Although Matt doesn't love the terminology of "a Benevolent Dictator for Life," he does love some ideas behind it.
Outside of software there is usually some kind of a top-down control. Companies have a CEO. Countries, they typically have presidents or something like that. All of these systems are set up to have checks and balances, and if you do not like your country for example, it is really actually difficult to move to another one and opt into a different governance system. But changing your governance in software is a million times easier.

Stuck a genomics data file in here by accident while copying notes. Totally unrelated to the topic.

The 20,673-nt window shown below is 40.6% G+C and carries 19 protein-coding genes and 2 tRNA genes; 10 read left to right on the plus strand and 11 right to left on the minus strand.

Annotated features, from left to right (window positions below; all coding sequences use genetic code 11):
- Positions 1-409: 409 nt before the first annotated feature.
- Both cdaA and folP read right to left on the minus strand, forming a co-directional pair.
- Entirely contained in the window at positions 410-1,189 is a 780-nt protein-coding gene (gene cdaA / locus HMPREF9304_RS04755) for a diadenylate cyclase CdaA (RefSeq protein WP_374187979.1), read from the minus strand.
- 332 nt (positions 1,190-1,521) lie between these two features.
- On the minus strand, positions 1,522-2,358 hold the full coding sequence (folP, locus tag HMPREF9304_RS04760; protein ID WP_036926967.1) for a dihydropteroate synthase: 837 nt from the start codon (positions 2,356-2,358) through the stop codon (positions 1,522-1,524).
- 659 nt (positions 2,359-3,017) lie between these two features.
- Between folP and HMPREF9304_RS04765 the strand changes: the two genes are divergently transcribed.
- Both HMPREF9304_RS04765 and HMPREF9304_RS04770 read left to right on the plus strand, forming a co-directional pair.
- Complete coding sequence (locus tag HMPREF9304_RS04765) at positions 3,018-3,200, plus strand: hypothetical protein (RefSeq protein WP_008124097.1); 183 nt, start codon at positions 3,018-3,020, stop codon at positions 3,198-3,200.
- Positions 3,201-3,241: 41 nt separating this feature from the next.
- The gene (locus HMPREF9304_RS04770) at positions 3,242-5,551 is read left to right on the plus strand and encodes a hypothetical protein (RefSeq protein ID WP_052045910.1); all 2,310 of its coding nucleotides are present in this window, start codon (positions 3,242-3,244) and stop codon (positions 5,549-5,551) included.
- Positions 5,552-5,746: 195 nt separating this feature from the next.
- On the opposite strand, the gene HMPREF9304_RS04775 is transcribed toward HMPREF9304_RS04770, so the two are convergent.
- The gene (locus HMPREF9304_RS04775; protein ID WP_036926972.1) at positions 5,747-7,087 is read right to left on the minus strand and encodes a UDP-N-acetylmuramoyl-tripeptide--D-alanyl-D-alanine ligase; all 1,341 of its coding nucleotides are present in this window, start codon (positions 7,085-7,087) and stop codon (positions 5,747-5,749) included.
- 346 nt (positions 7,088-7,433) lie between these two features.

It is, however, difficult for committees or an alternative governance structures to create really great software. You typically have something more like a director of a movie, or a conductor of an orchestra, a person with whom a great deal of decision-making power for determining the platform rests. That is often a good thing for the health and quality of the platform, and because we have these checks and balances with Open Source forking, people can opt out of that person’s power at any time.